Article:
Interestingly, the rise of the Baptists in New England, the subsequent disestablishment of the Congregational church, and the later influx of Roman Catholics, seems to have produced a totally different equilibrium and direction. Religion seems to have withdrawn into the private realm, and it is incongruous to many moderns that New England produced the most vociferous and vocal public polemicists on the need for Christian orthodoxy in the early republic.

But we also need to move beyond the personal, and evaluate the political order and its peculiarities which the founders constructed. Today a republic is not peculiar, but at the founding many were skeptical of the feasibility of a republican government on the scale of a continent. Even some American notables were opponents of opening up the lands west of the Appalachians precisely because they worried about the scalability of a transcontinental republic. The American experiment was then a wild sui generis gamble. The preference of some, such as Alexander Hamilton, for a life term for the president or even a monarchy, may seem strange to us today, but it likely seemed a more prudent position at that time, balancing out the radical experiments with conservative tried & tested institutions.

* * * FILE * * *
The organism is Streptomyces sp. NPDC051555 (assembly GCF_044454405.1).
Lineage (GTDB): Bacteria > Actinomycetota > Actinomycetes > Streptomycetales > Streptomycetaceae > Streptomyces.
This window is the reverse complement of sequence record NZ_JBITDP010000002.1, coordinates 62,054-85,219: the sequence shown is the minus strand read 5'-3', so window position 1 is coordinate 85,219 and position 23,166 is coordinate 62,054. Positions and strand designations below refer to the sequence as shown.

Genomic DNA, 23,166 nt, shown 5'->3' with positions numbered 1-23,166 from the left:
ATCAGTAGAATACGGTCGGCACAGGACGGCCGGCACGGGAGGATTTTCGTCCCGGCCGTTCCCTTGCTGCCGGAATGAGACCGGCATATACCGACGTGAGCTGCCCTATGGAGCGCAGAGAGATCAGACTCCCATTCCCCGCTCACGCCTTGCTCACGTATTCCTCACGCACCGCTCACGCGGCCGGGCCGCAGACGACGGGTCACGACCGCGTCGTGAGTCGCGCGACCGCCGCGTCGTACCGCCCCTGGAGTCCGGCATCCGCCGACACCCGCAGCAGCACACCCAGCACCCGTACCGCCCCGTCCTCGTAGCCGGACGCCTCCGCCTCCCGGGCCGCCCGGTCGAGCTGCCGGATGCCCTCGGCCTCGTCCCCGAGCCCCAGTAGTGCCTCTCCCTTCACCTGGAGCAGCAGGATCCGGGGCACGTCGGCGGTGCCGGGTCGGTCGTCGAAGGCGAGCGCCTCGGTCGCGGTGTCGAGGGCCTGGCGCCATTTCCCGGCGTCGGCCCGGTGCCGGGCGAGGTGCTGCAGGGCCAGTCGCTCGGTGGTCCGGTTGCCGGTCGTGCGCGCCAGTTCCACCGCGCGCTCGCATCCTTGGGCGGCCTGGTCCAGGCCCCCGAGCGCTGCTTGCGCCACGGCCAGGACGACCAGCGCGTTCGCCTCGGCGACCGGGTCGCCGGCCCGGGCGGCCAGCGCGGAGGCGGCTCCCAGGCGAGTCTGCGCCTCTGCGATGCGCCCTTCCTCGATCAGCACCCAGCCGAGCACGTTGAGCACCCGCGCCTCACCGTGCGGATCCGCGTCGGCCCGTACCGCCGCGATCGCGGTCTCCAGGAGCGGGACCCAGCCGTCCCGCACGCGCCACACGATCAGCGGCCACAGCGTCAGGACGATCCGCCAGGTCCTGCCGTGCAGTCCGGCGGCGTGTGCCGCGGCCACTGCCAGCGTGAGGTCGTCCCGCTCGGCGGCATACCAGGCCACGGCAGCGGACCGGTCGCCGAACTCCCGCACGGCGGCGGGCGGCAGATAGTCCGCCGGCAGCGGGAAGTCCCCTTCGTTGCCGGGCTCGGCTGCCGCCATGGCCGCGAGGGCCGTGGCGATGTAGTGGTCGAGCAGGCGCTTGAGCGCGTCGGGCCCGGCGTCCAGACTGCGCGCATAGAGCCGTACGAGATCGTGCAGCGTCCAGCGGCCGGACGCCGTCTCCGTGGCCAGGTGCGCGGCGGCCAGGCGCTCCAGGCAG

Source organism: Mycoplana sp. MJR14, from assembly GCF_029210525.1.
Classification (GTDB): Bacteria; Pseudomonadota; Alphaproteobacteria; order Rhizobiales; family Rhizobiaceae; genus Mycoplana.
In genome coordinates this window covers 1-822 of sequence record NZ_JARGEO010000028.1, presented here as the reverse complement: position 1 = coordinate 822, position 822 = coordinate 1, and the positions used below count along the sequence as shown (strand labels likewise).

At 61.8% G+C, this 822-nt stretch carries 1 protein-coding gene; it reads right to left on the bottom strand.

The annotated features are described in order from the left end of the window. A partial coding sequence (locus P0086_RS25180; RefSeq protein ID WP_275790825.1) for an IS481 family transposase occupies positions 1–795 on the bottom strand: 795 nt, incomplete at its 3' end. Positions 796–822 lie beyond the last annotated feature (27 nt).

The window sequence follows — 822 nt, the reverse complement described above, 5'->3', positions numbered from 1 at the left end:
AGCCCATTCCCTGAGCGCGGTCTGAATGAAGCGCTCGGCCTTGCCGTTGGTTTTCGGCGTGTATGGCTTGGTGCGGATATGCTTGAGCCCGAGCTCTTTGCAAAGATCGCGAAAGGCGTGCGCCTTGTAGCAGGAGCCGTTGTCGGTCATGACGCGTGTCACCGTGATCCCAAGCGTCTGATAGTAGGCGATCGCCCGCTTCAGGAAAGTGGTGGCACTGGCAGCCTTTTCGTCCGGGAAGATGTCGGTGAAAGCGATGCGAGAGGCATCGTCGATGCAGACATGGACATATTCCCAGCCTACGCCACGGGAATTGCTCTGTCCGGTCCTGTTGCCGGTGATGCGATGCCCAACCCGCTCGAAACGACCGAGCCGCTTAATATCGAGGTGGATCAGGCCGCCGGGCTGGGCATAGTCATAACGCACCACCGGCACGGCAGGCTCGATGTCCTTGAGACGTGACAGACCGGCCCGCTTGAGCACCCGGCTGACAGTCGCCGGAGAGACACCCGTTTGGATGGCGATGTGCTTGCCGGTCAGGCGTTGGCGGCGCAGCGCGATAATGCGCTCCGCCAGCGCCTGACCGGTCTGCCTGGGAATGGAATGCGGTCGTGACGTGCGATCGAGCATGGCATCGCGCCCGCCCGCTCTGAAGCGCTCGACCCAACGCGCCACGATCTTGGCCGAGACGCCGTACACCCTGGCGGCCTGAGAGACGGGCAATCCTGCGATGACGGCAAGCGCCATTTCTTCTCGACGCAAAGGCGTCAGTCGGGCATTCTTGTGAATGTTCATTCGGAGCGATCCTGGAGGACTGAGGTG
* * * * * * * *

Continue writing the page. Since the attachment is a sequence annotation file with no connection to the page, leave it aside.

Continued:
Similarly, the fact that the federal government omitted mention of God in its organizing document was also radical. Prior to the Enlightenment it was accepted that a polity needed divine favor. Even states which tolerated some level of religious pluralism such as Great Britain and the Netherlands gave preference to a particular sect. A general provision or preference for the Christian religion as a whole would have been a moderately radical position, one promoted by luminaries such as Patrick Henry. But the consensus of the founders rejected this compromise and shocked many foreign observers by leaving religion out of the framework of the state.